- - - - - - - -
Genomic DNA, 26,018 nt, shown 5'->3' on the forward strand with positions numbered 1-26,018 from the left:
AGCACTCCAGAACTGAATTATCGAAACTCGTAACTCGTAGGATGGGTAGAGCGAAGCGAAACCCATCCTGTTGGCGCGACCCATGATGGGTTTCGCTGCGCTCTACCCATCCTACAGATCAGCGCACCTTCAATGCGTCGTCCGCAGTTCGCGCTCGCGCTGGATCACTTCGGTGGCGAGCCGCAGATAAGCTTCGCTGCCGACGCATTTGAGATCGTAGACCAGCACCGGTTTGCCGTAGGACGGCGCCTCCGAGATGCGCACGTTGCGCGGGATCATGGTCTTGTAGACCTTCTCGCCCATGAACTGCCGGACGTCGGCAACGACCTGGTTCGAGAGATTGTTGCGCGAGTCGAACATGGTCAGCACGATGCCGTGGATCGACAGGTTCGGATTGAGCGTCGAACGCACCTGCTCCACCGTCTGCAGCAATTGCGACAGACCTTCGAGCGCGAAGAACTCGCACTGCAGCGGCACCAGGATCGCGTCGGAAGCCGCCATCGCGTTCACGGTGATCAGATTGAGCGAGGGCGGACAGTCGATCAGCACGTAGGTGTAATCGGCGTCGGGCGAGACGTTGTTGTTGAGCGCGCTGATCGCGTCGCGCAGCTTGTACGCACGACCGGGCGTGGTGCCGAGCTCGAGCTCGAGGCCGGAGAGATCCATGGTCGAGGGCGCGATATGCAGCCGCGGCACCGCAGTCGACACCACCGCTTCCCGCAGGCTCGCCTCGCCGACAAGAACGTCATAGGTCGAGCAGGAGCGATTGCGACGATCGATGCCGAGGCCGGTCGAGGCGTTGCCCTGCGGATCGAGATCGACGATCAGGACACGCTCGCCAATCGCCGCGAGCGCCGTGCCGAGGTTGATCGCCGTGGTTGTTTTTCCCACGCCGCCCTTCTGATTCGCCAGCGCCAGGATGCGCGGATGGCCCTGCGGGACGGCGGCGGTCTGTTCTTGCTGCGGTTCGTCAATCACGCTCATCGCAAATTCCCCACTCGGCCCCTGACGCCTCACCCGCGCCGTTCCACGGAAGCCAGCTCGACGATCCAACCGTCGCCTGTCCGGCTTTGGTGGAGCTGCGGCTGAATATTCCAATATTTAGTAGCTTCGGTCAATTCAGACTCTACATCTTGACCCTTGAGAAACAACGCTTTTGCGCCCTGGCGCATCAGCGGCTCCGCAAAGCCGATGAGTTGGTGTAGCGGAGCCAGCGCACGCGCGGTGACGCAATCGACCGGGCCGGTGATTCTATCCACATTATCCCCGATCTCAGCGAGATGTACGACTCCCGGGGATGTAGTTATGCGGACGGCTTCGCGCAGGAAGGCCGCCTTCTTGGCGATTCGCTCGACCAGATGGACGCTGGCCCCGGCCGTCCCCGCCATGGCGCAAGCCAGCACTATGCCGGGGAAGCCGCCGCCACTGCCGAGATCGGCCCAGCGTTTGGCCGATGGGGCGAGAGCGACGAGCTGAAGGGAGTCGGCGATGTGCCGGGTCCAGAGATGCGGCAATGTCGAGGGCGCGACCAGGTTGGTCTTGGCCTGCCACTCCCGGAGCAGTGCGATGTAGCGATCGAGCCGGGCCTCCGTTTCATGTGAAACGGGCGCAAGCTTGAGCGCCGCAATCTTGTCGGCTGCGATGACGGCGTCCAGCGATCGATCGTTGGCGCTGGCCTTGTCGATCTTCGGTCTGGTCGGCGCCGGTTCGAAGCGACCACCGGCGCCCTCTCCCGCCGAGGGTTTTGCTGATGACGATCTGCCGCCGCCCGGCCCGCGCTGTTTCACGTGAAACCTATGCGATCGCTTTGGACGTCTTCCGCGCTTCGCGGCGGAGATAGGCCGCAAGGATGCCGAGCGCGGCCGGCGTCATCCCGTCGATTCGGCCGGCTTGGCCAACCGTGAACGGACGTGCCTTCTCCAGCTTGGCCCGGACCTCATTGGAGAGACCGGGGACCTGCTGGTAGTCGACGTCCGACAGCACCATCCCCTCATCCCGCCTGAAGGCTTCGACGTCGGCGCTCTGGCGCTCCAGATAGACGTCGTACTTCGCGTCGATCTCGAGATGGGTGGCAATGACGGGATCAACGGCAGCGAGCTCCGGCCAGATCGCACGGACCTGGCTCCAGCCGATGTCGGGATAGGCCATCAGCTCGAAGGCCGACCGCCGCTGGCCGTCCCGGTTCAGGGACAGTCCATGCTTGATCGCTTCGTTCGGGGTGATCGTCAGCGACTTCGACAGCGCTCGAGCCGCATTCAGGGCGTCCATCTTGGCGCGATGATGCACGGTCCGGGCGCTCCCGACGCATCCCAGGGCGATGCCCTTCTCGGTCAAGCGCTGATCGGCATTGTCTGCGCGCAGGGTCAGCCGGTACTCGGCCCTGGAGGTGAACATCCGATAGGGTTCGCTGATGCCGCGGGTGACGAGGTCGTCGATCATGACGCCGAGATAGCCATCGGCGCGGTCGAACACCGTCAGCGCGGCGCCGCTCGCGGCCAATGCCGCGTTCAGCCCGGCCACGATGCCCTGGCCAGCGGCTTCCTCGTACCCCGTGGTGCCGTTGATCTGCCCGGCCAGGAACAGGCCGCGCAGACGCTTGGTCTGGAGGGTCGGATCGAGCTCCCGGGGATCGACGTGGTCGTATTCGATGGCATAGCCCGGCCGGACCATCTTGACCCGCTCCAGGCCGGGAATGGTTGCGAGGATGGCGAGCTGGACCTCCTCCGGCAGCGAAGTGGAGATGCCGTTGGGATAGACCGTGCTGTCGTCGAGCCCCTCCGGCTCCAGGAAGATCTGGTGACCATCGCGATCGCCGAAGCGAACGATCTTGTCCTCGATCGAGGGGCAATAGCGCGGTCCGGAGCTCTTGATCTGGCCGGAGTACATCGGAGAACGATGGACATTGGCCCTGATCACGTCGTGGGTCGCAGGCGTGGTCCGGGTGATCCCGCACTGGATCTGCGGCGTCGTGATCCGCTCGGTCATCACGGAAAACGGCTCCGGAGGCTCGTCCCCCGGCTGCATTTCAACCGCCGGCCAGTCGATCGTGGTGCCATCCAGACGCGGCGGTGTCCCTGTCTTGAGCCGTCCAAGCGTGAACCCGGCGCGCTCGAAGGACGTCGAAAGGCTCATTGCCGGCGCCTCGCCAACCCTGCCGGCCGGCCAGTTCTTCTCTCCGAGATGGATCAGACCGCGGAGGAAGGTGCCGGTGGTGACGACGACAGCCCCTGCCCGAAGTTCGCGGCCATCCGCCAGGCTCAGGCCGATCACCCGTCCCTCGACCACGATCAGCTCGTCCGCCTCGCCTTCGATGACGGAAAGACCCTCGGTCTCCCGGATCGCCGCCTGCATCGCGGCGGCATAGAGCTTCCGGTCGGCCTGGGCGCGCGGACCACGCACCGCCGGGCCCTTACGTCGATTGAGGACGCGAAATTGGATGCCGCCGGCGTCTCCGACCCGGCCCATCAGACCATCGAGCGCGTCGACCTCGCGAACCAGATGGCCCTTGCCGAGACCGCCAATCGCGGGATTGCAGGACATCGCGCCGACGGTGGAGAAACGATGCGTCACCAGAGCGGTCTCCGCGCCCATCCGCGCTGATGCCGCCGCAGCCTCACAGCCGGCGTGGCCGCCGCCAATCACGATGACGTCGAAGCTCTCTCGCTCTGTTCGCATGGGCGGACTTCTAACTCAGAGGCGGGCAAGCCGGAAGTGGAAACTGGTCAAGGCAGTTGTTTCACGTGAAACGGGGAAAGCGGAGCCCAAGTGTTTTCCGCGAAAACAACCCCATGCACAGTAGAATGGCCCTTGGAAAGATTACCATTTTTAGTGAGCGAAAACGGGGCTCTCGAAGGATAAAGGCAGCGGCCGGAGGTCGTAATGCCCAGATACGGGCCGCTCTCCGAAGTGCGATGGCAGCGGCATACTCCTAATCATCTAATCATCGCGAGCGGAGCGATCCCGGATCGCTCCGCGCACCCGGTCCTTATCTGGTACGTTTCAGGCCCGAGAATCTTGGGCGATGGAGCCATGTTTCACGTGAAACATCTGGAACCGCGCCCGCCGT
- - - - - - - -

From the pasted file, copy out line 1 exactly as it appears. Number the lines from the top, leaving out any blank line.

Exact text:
Genomic DNA, 26,018 nt, shown 5'->3' on the forward strand with positions numbered 1-26,018 from the left: